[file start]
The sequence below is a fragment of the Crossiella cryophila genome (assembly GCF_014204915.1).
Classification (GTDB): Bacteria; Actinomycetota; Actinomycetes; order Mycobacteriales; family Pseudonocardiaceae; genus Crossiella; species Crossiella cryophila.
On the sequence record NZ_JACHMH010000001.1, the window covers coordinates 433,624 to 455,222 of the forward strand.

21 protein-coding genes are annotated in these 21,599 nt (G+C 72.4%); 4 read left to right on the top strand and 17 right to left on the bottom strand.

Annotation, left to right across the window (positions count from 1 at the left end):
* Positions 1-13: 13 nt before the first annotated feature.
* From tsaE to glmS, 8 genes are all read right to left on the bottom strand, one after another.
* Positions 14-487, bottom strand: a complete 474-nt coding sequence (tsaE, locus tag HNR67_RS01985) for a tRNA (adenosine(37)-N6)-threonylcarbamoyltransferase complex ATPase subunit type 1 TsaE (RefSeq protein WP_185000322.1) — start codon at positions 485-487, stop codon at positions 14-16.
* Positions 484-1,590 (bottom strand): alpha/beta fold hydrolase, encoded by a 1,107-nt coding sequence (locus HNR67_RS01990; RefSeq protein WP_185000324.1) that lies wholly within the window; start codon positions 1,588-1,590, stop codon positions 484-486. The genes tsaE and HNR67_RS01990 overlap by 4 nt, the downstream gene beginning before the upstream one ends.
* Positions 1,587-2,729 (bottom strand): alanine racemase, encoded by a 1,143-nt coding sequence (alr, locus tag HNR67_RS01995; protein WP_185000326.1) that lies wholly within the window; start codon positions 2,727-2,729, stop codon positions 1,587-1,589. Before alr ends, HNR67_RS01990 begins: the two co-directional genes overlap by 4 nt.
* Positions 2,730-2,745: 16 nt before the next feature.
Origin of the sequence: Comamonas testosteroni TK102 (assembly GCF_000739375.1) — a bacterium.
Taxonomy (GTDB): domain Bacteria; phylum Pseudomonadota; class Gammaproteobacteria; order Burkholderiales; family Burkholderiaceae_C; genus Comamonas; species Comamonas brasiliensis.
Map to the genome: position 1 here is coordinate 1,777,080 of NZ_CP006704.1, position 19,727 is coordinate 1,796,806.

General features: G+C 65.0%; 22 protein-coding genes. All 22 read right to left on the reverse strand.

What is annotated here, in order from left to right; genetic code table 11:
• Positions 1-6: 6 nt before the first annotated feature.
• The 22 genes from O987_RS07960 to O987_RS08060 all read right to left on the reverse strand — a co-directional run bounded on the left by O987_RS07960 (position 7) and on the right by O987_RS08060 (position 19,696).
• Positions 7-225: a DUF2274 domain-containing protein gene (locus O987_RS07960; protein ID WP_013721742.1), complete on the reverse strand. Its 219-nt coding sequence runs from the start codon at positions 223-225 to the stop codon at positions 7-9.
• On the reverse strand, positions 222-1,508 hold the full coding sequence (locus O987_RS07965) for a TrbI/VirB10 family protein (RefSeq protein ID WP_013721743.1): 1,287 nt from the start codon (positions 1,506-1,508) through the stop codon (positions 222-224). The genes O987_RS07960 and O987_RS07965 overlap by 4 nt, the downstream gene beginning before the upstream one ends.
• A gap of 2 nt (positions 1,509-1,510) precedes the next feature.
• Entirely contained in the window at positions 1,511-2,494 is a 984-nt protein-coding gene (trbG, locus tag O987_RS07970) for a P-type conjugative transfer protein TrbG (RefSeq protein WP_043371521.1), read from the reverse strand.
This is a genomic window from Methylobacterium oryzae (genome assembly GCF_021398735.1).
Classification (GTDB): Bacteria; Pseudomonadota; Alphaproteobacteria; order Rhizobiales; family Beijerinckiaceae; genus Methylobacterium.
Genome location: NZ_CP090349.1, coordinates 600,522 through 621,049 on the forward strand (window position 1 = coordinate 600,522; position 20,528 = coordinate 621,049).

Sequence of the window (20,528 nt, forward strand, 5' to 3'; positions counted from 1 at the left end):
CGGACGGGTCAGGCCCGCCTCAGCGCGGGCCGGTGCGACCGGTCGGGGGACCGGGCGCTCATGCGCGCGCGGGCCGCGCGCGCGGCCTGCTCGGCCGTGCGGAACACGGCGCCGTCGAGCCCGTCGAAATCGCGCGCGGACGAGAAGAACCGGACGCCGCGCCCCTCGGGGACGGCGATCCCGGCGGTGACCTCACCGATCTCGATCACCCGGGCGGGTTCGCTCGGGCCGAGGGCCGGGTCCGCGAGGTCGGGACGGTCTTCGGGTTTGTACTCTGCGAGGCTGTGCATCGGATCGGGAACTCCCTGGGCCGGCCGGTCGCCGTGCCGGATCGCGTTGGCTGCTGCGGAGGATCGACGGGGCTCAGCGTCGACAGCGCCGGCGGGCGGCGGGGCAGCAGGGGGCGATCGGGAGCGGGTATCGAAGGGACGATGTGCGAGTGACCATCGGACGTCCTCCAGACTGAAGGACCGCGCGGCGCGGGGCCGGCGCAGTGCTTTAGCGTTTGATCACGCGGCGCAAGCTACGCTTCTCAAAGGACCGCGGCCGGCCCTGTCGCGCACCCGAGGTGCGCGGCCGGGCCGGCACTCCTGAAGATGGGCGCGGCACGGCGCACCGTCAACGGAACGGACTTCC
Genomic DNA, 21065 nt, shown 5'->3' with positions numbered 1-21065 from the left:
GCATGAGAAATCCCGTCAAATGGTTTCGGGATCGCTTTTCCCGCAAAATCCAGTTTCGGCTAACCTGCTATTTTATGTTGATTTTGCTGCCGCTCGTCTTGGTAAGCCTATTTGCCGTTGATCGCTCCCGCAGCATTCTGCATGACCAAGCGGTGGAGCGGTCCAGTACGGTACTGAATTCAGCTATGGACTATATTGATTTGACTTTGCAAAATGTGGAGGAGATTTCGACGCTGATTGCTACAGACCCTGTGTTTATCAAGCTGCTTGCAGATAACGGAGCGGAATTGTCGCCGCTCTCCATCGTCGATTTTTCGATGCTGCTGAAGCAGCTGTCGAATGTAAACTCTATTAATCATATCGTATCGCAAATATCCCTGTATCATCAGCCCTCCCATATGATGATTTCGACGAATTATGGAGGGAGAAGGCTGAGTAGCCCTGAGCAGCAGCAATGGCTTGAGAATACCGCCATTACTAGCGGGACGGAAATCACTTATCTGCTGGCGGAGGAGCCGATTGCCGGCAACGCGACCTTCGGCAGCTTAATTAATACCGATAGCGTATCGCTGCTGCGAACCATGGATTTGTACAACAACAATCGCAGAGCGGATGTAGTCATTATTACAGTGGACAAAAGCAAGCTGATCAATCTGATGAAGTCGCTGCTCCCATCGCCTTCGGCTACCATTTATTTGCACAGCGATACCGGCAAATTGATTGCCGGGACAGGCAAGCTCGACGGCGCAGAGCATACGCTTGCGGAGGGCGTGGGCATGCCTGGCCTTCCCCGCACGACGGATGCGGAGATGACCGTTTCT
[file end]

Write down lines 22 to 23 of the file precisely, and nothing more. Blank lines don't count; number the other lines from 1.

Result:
• Entirely contained in the window at positions 1,511-2,494 is a 984-nt protein-coding gene (trbG, locus tag O987_RS07970) for a P-type conjugative transfer protein TrbG (RefSeq protein WP_043371521.1), read from the reverse strand.
This is a genomic window from Methylobacterium oryzae (genome assembly GCF_021398735.1).